Actually, what trading JRich and starting Monta wil do is give Mullin a real indication of what Monta can do when given the full opportunity. Now Monta will have to show how good he is and thus how much money he should get paid


Ugh, as much as I hate agreeing with you, I do.... :cry:

That is a great point.



:shock: Seems like you are not liking agreeing with anyone recently.

Thought you were on the right track not thinking like #32 but now you've lost me :wink: :mrgreen:


I think its some sort of disease. Disagreeitis or something :wink:



Think there is a type of weed/herb that cures that :mrgreen:


You gonna set me up...? :mrgreen:



Unlikely,not nowadays but I'm sure you know someone that can :mrgreen:


Uhhh, about five people. :wink: :mrgreen:



Set by the ounce then :mrgreen:


I love how in an hour and a half, we have gotten this far off topic...



That's what shackled stories of Isiah and kind will get ya :mrgreen:
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PostPosted: Thu Aug 09, 2007 9:22 am
migya wrote:
sfsfsfgiants wrote:
migya wrote:
sfsfsfgiants wrote:
migya wrote:
sfsfsfgiants wrote:
migya wrote:
sfsfsfgiants wrote:
migya wrote:
sfsfsfgiants wrote:
migya wrote:
TMC wrote:
migya wrote:Mullin will show how good he is with the level of contracts he gives to Monta and Biedrins. The team's ability to remain a playoff team will also be an indicator of Mullin's job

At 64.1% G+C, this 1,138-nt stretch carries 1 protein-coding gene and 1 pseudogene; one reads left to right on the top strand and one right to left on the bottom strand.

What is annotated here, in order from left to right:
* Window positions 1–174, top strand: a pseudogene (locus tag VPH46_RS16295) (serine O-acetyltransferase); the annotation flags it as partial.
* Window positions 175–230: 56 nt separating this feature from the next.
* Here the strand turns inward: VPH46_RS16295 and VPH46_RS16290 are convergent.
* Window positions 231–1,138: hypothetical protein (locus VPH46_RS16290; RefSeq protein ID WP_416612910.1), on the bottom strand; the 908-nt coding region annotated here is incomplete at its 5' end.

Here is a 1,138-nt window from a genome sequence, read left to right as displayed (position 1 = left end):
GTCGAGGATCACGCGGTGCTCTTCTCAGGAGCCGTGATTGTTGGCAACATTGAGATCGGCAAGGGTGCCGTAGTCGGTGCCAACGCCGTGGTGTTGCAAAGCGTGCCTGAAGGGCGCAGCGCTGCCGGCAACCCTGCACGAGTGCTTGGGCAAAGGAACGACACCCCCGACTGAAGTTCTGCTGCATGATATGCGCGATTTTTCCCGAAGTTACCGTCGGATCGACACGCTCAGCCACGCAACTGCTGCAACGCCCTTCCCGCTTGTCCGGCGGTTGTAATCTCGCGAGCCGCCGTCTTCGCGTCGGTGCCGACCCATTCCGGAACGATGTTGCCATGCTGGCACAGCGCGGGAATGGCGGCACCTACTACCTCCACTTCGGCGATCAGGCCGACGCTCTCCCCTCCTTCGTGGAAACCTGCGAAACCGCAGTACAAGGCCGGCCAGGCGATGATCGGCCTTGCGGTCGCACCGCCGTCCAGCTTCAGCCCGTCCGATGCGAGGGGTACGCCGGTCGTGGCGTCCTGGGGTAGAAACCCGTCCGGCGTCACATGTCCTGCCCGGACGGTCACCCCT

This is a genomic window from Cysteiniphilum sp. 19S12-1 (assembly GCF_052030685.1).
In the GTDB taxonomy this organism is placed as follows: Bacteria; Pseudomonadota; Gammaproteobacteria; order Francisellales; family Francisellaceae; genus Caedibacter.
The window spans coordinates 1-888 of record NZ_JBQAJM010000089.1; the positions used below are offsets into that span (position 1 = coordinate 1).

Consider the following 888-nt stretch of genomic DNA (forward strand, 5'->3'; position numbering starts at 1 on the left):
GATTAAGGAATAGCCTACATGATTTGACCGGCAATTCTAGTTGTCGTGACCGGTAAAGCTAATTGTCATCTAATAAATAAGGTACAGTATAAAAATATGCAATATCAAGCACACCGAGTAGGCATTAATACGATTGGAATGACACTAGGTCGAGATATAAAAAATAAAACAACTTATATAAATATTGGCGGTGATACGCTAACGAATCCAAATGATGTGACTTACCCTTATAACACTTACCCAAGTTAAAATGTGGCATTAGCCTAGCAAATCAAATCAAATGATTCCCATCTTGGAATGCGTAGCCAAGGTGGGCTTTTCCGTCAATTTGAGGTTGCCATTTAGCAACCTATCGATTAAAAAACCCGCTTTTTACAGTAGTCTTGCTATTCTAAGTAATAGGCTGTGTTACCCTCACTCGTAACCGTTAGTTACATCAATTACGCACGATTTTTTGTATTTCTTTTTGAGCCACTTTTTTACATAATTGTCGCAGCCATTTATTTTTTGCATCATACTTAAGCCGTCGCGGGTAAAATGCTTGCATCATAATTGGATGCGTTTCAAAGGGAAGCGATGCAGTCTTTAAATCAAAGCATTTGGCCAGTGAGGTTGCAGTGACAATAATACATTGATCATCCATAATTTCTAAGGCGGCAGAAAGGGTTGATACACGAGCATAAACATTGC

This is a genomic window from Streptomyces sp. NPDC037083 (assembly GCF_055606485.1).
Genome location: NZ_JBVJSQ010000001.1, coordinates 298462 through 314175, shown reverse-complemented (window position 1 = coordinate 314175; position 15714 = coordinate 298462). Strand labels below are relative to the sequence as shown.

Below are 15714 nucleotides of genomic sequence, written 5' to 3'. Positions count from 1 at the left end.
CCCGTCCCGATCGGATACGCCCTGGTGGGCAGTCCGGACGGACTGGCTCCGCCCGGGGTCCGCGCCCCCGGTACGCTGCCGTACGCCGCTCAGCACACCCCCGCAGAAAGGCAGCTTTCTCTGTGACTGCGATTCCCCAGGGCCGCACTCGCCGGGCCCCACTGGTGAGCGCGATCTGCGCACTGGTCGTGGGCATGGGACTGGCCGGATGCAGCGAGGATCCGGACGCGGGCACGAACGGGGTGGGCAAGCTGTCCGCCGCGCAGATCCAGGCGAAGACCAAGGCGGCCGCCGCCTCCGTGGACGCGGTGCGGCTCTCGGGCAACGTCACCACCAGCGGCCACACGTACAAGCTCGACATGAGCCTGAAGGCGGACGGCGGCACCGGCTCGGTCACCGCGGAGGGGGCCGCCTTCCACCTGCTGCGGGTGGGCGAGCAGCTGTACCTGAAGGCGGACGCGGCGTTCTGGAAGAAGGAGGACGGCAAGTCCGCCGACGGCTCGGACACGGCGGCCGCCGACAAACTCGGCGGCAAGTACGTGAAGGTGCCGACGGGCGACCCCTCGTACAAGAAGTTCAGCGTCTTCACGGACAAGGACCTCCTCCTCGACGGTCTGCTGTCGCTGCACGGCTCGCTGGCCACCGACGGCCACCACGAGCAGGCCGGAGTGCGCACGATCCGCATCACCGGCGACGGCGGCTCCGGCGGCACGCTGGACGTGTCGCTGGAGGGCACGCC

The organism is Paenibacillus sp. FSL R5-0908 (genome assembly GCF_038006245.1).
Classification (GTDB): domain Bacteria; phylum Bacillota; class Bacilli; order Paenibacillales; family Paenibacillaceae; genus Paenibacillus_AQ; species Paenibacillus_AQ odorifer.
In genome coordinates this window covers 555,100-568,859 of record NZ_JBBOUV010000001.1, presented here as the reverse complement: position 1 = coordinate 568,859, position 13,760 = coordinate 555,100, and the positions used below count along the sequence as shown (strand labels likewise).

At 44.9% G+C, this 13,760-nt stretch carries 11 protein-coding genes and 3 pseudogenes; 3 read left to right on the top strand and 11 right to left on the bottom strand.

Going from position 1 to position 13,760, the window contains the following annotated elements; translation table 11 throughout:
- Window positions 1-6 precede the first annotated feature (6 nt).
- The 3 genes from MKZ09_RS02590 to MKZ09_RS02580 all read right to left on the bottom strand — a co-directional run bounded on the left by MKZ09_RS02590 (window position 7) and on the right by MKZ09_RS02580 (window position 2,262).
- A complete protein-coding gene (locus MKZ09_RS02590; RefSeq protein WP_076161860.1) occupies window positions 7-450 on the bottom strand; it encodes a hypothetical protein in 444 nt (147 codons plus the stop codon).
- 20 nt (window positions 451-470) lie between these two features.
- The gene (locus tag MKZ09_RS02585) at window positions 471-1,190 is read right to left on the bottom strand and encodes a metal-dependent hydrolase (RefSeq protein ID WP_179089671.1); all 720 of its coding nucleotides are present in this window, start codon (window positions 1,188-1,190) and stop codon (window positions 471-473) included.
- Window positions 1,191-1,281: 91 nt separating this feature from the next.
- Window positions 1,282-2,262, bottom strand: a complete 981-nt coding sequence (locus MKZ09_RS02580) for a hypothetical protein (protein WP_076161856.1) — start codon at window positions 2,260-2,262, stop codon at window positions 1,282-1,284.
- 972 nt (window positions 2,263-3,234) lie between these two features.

Actually, I think that, by trading J-Rich, he lost some leverage in contract negotiations with Monta. Now Monta's the man at SG, and will demand to get paid as such. It would have been different if Monta had been signed before the trade.



Actually, what trading JRich and starting Monta wil do is give Mullin a real indication of what Monta can do when given the full opportunity. Now Monta will have to show how good he is and thus how much money he should get paid


Ugh, as much as I hate agreeing with you, I do.... :cry:

That is a great point.



:shock: Seems like you are not liking agreeing with anyone recently.

Thought you were on the right track not thinking like #32 but now you've lost me :wink: :mrgreen:


I think its some sort of disease. Disagreeitis or something :wink:



Think there is a type of weed/herb that cures that :mrgreen:


You gonna set me up...? :mrgreen:



Unlikely,not nowadays but I'm sure you know someone that can :mrgreen:


Uhhh, about five people. :wink: :mrgreen:



Set by the ounce then :mrgreen:


I love how in an hour and a half, we have gotten this far off topic...



That's what shackled stories of Isiah and kind will get ya :mrgreen:


Yeees, I knew you were going to say something along those lines!!! :mrgreen: